Ask anyone who runs a small business that depends on foot traffic and they will tell you the same thing. Urbanity needs to be contiguous and it is something missed by a lot of urban planners these days.
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Old 04-03-2013, 12:18 PM
 
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Quote:
Originally Posted by Komeht View Post
You can observe this by walking around. Dead zones, even relatively small ones that on paper don't look bad end up being an enormous deterant. It's not that you wouldn't cross a parking lot. It has to do with the psychology of walking. When there is a contiguous environment that is pedestrian friendly, people willing keep walking. But as soon as there is an impediment, they stop. It could be anything, a physical barrier, a dark alley seen as hostile, a street with no sidewalk, or a large block of surface parking... Unless there is something extraordinarily interesting most people will simply not cross the barrier. And if most people won't cross then the other side never benefits from the foot traffic and never attracts the business, and never develops the interesting street life that attracts people.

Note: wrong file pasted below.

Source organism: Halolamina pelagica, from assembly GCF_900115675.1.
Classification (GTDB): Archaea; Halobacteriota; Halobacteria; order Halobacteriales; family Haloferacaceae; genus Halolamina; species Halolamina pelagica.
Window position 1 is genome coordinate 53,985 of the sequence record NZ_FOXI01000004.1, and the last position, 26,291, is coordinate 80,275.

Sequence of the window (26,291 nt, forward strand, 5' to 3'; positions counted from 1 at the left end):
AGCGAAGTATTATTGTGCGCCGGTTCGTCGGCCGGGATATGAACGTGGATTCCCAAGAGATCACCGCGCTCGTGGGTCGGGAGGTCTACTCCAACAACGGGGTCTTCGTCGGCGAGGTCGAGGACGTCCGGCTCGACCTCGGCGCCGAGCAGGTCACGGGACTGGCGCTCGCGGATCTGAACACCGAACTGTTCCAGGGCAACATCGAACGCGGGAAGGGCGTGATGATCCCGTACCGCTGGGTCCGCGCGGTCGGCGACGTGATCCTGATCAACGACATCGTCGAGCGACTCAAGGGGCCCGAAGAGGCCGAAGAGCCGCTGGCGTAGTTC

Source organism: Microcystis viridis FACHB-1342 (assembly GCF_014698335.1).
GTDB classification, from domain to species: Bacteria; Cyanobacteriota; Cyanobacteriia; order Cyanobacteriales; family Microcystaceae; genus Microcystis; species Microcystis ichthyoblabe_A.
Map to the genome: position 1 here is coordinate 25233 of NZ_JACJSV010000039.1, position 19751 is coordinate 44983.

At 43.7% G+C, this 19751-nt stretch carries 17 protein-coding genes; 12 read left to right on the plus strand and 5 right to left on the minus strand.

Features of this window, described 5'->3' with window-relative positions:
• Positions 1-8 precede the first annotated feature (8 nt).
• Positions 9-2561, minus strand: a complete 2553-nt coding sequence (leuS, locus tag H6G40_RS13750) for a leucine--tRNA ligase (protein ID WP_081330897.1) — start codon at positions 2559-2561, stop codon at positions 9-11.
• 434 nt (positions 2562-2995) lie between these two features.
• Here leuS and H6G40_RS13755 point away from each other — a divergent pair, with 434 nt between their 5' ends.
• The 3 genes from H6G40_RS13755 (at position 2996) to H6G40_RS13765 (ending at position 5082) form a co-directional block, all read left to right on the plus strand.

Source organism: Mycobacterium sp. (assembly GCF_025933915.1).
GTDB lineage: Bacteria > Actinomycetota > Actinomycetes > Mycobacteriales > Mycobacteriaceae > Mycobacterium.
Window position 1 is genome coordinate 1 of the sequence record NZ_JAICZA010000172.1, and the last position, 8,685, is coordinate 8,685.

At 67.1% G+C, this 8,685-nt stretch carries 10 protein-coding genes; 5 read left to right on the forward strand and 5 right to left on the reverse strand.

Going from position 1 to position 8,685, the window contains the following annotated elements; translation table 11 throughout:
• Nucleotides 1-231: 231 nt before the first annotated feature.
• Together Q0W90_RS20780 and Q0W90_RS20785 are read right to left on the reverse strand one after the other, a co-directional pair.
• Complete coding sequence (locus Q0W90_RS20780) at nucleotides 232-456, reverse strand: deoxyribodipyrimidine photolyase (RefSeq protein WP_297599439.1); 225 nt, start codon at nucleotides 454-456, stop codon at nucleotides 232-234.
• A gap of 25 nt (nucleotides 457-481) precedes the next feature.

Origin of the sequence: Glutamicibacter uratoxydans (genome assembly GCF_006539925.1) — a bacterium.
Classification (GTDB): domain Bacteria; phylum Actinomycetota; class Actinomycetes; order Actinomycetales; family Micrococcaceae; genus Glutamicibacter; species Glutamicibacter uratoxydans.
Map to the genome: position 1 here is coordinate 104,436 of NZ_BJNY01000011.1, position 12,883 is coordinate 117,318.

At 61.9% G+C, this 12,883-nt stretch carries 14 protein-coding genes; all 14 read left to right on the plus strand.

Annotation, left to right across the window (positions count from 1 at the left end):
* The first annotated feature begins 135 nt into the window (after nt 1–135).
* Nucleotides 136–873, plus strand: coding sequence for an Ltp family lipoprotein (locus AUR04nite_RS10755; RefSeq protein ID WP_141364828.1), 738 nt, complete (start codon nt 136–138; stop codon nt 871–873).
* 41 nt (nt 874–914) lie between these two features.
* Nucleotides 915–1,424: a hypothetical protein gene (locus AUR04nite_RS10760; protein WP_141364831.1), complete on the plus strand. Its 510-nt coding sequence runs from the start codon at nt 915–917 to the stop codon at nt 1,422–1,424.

Ask anyone who runs a small business that depends on foot traffic and they will tell you the same thing. Urbanity needs to be contiguous and it is something missed by a lot of urban planners these days.
North San Jose sees this all the time. Dense residential block "island-ed" by large business parks (with wide parking lots) or by wide, high-speed (if not legally, then actually) streets.